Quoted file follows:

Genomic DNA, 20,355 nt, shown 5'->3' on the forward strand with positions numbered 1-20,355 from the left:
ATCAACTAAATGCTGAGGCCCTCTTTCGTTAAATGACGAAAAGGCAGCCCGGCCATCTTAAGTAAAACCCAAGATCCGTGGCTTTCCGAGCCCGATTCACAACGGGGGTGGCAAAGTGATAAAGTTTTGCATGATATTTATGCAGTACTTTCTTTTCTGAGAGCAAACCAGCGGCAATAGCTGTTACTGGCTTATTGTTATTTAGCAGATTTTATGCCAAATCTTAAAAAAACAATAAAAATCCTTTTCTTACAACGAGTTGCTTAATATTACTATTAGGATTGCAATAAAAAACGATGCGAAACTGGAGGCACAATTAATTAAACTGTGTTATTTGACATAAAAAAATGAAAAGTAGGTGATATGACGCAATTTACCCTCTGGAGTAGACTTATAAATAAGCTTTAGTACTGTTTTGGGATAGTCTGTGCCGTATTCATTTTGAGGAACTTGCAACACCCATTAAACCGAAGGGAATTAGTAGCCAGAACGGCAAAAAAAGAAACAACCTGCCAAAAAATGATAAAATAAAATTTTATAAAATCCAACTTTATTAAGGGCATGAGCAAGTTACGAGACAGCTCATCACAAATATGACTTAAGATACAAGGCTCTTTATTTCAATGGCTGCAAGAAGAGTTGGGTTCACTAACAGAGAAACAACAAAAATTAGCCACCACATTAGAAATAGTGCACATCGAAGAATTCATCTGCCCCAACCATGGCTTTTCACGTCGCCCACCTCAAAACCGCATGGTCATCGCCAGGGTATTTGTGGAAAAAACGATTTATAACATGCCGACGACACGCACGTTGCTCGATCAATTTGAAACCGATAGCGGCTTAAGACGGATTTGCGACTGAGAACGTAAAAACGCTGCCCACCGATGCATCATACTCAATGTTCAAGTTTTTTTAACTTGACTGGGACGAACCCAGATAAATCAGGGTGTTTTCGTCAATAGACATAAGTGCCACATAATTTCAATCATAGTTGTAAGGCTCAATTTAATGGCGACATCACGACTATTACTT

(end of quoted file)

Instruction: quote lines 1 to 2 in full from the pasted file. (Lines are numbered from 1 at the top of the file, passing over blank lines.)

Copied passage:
Genomic DNA, 20,355 nt, shown 5'->3' on the forward strand with positions numbered 1-20,355 from the left:
ATCAACTAAATGCTGAGGCCCTCTTTCGTTAAATGACGAAAAGGCAGCCCGGCCATCTTAAGTAAAACCCAAGATCCGTGGCTTTCCGAGCCCGATTCACAACGGGGGTGGCAAAGTGATAAAGTTTTGCATGATATTTATGCAGTACTTTCTTTTCTGAGAGCAAACCAGCGGCAATAGCTGTTACTGGCTTATTGTTATTTAGCAGATTTTATGCCAAATCTTAAAAAAACAATAAAAATCCTTTTCTTACAACGAGTTGCTTAATATTACTATTAGGATTGCAATAAAAAACGATGCGAAACTGGAGGCACAATTAATTAAACTGTGTTATTTGACATAAAAAAATGAAAAGTAGGTGATATGACGCAATTTACCCTCTGGAGTAGACTTATAAATAAGCTTTAGTACTGTTTTGGGATAGTCTGTGCCGTATTCATTTTGAGGAACTTGCAACACCCATTAAACCGAAGGGAATTAGTAGCCAGAACGGCAAAAAAAGAAACAACCTGCCAAAAAATGATAAAATAAAATTTTATAAAATCCAACTTTATTAAGGGCATGAGCAAGTTACGAGACAGCTCATCACAAATATGACTTAAGATACAAGGCTCTTTATTTCAATGGCTGCAAGAAGAGTTGGGTTCACTAACAGAGAAACAACAAAAATTAGCCACCACATTAGAAATAGTGCACATCGAAGAATTCATCTGCCCCAACCATGGCTTTTCACGTCGCCCACCTCAAAACCGCATGGTCATCGCCAGGGTATTTGTGGAAAAAACGATTTATAACATGCCGACGACACGCACGTTGCTCGATCAATTTGAAACCGATAGCGGCTTAAGACGGATTTGCGACTGAGAACGTAAAAACGCTGCCCACCGATGCATCATACTCAATGTTCAAGTTTTTTTAACTTGACTGGGACGAACCCAGATAAATCAGGGTGTTTTCGTCAATAGACATAAGTGCCACATAATTTCAATCATAGTTGTAAGGCTCAATTTAATGGCGACATCACGACTATTACTT